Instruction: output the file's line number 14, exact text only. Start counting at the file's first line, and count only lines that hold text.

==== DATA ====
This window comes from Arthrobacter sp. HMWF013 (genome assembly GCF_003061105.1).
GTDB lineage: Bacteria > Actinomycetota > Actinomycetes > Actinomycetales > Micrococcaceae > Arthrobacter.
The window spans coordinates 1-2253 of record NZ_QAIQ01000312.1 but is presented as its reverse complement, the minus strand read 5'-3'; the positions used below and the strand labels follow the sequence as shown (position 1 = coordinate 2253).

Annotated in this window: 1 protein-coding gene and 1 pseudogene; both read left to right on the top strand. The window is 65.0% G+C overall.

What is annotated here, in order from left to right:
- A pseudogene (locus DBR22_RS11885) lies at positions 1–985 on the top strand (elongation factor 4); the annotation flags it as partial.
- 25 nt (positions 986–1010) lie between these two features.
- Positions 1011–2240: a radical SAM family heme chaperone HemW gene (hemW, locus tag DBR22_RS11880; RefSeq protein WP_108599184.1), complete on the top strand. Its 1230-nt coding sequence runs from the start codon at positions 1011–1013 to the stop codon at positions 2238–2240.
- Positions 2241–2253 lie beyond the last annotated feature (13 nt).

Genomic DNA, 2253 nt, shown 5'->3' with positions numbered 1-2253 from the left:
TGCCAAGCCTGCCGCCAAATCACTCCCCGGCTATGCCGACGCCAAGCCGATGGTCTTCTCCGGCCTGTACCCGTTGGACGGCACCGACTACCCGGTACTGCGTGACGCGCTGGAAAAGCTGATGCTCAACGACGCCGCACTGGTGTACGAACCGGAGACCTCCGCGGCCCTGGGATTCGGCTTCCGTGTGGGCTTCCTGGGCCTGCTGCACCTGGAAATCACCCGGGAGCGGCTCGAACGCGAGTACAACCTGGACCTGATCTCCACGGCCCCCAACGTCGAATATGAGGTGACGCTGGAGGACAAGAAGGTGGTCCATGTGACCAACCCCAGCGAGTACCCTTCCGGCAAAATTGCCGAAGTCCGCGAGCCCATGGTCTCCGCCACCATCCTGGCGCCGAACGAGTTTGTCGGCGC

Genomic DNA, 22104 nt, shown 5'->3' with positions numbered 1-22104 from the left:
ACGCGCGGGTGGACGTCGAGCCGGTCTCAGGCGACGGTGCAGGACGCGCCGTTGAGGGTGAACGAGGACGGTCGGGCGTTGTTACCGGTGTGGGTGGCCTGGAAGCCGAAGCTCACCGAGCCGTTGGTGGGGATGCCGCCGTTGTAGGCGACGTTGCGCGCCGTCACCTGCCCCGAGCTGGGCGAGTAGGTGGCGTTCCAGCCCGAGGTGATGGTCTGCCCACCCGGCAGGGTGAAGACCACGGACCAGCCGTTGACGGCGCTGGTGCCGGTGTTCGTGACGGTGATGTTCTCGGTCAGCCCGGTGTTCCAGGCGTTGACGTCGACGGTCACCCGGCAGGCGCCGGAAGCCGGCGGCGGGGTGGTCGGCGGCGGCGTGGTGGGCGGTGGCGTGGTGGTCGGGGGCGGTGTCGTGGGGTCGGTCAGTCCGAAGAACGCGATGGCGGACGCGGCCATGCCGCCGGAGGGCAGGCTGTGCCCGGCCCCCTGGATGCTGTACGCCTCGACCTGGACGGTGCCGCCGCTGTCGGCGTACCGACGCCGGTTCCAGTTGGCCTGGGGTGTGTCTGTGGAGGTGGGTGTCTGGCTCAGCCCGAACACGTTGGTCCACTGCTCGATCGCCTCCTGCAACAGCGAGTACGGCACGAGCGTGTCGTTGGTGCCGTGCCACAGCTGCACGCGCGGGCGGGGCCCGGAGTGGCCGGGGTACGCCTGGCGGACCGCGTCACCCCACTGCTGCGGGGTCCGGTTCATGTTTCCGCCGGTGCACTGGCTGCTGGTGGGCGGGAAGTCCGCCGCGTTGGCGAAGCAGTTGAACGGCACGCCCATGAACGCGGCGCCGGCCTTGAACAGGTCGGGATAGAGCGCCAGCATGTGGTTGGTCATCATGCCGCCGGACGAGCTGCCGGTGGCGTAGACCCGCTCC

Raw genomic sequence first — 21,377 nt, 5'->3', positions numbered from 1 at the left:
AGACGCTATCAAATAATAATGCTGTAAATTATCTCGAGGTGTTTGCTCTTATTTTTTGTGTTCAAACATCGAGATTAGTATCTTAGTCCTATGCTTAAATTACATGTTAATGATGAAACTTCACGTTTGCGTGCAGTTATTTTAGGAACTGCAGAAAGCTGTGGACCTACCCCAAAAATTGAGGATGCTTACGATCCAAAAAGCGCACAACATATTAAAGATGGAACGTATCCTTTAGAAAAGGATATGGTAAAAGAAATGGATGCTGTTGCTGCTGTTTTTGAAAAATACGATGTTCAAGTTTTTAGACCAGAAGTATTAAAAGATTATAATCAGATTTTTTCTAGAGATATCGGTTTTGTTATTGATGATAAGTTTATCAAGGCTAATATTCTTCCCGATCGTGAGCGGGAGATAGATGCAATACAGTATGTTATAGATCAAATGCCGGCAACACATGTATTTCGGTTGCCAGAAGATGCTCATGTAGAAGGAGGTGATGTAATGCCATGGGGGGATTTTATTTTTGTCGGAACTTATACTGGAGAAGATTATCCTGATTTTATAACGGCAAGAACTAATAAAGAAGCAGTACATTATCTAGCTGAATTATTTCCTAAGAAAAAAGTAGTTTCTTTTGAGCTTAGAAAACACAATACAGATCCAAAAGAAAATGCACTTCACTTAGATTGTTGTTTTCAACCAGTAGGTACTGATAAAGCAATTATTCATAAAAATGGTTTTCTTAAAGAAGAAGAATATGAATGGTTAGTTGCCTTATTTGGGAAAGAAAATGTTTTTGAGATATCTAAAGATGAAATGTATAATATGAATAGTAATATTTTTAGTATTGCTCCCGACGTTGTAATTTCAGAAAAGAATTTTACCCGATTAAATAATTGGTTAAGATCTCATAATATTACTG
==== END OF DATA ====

Raw genomic sequence first — 21,377 nt, 5'->3', positions numbered from 1 at the left: